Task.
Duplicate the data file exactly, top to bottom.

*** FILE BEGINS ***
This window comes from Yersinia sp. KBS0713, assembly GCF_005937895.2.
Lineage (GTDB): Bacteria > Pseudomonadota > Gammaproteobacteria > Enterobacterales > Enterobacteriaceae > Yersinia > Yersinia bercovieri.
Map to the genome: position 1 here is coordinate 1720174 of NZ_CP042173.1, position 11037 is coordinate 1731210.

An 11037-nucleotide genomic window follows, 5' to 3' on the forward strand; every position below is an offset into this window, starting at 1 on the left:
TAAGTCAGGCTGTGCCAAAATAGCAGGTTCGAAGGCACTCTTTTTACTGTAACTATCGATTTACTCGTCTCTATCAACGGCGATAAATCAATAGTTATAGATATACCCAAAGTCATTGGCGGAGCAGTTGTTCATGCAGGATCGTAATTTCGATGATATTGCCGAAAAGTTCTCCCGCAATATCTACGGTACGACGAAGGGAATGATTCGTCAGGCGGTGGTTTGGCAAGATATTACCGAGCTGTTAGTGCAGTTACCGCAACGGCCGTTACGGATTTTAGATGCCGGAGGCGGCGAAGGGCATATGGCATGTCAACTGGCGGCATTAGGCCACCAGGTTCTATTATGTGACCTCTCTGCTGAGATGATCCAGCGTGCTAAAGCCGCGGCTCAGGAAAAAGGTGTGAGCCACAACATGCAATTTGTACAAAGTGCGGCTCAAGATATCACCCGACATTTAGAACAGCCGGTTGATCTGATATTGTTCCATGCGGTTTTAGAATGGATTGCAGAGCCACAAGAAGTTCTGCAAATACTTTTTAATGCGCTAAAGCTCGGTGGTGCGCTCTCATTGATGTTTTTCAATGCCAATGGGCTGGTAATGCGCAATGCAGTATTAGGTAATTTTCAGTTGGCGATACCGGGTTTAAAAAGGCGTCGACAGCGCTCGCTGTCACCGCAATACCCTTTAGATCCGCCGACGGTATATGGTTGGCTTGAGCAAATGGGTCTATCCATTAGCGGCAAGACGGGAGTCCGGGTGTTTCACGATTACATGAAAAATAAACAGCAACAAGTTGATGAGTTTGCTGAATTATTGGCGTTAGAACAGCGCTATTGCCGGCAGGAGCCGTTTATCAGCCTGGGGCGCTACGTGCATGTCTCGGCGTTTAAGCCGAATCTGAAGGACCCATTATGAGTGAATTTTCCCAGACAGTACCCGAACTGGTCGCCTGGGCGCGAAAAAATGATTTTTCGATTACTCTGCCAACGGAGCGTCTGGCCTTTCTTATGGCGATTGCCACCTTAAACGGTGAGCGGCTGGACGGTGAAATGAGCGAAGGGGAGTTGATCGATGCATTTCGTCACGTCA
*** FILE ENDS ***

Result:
This window comes from Yersinia sp. KBS0713, assembly GCF_005937895.2.
Lineage (GTDB): Bacteria > Pseudomonadota > Gammaproteobacteria > Enterobacterales > Enterobacteriaceae > Yersinia > Yersinia bercovieri.
Map to the genome: position 1 here is coordinate 1720174 of NZ_CP042173.1, position 11037 is coordinate 1731210.

An 11037-nucleotide genomic window follows, 5' to 3' on the forward strand; every position below is an offset into this window, starting at 1 on the left:
TAAGTCAGGCTGTGCCAAAATAGCAGGTTCGAAGGCACTCTTTTTACTGTAACTATCGATTTACTCGTCTCTATCAACGGCGATAAATCAATAGTTATAGATATACCCAAAGTCATTGGCGGAGCAGTTGTTCATGCAGGATCGTAATTTCGATGATATTGCCGAAAAGTTCTCCCGCAATATCTACGGTACGACGAAGGGAATGATTCGTCAGGCGGTGGTTTGGCAAGATATTACCGAGCTGTTAGTGCAGTTACCGCAACGGCCGTTACGGATTTTAGATGCCGGAGGCGGCGAAGGGCATATGGCATGTCAACTGGCGGCATTAGGCCACCAGGTTCTATTATGTGACCTCTCTGCTGAGATGATCCAGCGTGCTAAAGCCGCGGCTCAGGAAAAAGGTGTGAGCCACAACATGCAATTTGTACAAAGTGCGGCTCAAGATATCACCCGACATTTAGAACAGCCGGTTGATCTGATATTGTTCCATGCGGTTTTAGAATGGATTGCAGAGCCACAAGAAGTTCTGCAAATACTTTTTAATGCGCTAAAGCTCGGTGGTGCGCTCTCATTGATGTTTTTCAATGCCAATGGGCTGGTAATGCGCAATGCAGTATTAGGTAATTTTCAGTTGGCGATACCGGGTTTAAAAAGGCGTCGACAGCGCTCGCTGTCACCGCAATACCCTTTAGATCCGCCGACGGTATATGGTTGGCTTGAGCAAATGGGTCTATCCATTAGCGGCAAGACGGGAGTCCGGGTGTTTCACGATTACATGAAAAATAAACAGCAACAAGTTGATGAGTTTGCTGAATTATTGGCGTTAGAACAGCGCTATTGCCGGCAGGAGCCGTTTATCAGCCTGGGGCGCTACGTGCATGTCTCGGCGTTTAAGCCGAATCTGAAGGACCCATTATGAGTGAATTTTCCCAGACAGTACCCGAACTGGTCGCCTGGGCGCGAAAAAATGATTTTTCGATTACTCTGCCAACGGAGCGTCTGGCCTTTCTTATGGCGATTGCCACCTTAAACGGTGAGCGGCTGGACGGTGAAATGAGCGAAGGGGAGTTGATCGATGCATTTCGTCACGTCA